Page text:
Real Fact #722: The peach was the first fruit to be eaten on the moon.
Since 2002, real fact #722, along with thousands of other “real facts,” can be found when you twist off a Snapple bottle cap. Yet, long before Snapple “real facts” became “disputed facts,” they were simply a juice company trying to join the natural food movement.
In 1972, childhood friends Leonard Marsh and Arnold Greenberg, along with Marsh’s brother-in-law Hyman Golden, decided to break into the burgeoning health food trend. They began selling ‘all natural’ fruit juices in intriguing blends to health food stores around New York City under the name, Unadulterated Food Corporation.
During this time they didn’t have enough funds to solely focus on Unadulterated Food Corps, so in tandem to this venture, they all kept their day jobs. Marsh and Golden continued running their window washing service, while Greenberg continued managing his health food store on the lower east side of Manhattan. In a 1989 interview with New York Business, Marsh told them that at the advent of this venture he knew, “as much about juice as about making an atom bomb.”
Why is it Called Snapple?
Snapple owes its name change to a bad batch of apple juice. One of the company’s earliest products was a carbonated apple juice. However, when one of these shipments fermented in bottle, it caused the caps to fly off. Because of this incident, they began calling this fizzy apple juice product, “Snapple,” which was a fusion of the words “snappy” and “apple.” They liked the name so much, it eventually became the new name for their beverage company, and by the early 1980s, Snapple Beverage Corporation was born.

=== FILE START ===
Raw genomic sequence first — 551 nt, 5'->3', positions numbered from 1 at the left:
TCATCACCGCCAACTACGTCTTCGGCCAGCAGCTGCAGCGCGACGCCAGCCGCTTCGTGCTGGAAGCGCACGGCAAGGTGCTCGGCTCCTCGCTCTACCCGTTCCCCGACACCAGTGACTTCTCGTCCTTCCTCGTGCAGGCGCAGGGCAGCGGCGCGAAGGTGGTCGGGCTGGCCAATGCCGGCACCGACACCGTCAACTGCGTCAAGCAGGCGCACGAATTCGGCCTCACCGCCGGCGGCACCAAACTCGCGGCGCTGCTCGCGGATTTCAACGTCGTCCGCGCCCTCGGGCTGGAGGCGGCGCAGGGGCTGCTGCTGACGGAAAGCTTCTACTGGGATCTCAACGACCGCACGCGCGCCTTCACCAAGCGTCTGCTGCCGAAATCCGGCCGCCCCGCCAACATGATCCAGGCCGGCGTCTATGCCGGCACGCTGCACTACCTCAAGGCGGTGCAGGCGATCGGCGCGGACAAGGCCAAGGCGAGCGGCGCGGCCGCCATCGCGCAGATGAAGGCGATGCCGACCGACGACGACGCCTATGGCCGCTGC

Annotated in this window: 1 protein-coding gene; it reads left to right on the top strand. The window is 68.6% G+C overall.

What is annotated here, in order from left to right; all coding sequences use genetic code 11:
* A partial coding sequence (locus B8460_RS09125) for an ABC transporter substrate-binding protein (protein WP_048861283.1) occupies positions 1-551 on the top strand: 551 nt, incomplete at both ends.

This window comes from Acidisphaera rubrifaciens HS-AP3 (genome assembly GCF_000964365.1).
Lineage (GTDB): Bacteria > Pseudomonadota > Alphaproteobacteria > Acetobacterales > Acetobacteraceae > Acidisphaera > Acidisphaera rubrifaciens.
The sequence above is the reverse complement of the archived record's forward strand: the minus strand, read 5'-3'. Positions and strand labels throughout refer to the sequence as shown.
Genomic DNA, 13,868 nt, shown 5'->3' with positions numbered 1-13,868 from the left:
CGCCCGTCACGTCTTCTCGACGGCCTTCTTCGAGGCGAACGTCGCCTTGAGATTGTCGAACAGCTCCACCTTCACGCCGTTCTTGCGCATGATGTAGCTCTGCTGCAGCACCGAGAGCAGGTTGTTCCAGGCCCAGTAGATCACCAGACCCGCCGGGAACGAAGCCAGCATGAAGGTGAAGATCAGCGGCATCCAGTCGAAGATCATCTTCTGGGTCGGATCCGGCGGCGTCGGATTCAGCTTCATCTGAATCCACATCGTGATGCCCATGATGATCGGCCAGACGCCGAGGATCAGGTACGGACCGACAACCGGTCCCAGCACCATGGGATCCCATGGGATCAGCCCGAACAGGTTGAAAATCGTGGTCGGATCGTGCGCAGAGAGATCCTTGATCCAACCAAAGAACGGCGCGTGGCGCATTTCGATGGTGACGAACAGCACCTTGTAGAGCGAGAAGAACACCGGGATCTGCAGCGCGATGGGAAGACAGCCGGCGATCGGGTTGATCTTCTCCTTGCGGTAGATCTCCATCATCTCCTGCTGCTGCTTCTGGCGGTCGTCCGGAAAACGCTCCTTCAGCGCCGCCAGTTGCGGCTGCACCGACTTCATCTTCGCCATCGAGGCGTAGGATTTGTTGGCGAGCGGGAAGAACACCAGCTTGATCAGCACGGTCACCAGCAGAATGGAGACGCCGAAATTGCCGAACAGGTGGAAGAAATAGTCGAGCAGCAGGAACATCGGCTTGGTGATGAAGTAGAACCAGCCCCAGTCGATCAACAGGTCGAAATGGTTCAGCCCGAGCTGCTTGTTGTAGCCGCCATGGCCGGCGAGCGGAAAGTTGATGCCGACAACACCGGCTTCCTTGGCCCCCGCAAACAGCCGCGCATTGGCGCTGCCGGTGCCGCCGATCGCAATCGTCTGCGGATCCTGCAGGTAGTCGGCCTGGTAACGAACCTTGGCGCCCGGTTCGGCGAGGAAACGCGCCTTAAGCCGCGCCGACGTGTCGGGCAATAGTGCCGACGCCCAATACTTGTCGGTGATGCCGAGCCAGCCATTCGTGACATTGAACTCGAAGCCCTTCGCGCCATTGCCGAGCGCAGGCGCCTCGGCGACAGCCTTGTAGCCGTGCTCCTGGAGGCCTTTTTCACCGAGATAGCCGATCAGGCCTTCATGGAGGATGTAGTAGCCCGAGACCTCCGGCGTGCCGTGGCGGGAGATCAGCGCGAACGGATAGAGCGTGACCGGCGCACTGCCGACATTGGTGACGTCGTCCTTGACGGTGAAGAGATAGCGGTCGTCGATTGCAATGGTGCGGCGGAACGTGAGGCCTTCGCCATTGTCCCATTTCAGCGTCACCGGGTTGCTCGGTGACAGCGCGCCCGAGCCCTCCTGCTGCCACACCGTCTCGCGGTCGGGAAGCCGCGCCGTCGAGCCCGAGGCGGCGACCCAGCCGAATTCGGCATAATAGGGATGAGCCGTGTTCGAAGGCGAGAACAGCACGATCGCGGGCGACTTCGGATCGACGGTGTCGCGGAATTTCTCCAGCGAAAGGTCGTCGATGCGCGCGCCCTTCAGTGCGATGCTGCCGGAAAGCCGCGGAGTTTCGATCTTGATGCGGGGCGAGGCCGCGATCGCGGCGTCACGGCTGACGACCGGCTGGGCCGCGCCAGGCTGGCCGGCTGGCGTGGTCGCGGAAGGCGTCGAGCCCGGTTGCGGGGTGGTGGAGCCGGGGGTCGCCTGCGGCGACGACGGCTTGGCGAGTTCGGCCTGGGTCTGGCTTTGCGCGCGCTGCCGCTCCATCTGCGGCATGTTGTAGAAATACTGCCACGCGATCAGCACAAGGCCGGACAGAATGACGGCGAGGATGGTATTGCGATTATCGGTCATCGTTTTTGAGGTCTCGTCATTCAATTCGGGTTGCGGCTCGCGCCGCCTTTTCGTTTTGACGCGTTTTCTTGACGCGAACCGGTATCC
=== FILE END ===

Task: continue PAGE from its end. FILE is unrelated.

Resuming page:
Though they are now mainly regarded for their teas, they didn’t begin manufacturing their first teas until 1987. Prior to this, sales of their juice were slow and steady during the 70s and well into the 80s. They spent three years engineering an iced tea that according to Greenberg in an interview with the New York Times, “didn’t taste like battery acid.” Their trick to creating a tasty tea was bottling the tea while hot, before chilling it to eliminate preservatives.
Currently they have nine flavors of tea (including diet variations) as well as 22 flavors of juice. While peach tea is one of their better-known flavors, Snapple is also well known for printing interesting and numbered “Real Facts” inside their bottle caps. A list of these “Real Facts” can be found on the company’s website, however a series of articles from outlets like The Atlantic, fact checked their facts and several were found to be outdated, incorrect or exaggerated.
According to an interview they conducted with Snapple’s vice president of marketing, David Falk, these facts continue to be reviewed each year and some have been retired.
When you reach for a glass of Snapple and screw off the top do you fact check the Real Facts? Let us know in the comment section below.
Lauren Dunn is a contributor for Rewind and Capture. With a passion for food and wine she received a degree in agricultural journalism and has put this to use as a cellar apprentice from Italy to Sonoma. When she’s not in the vineyard she’s training for open water swims or catching a flick at the cinema.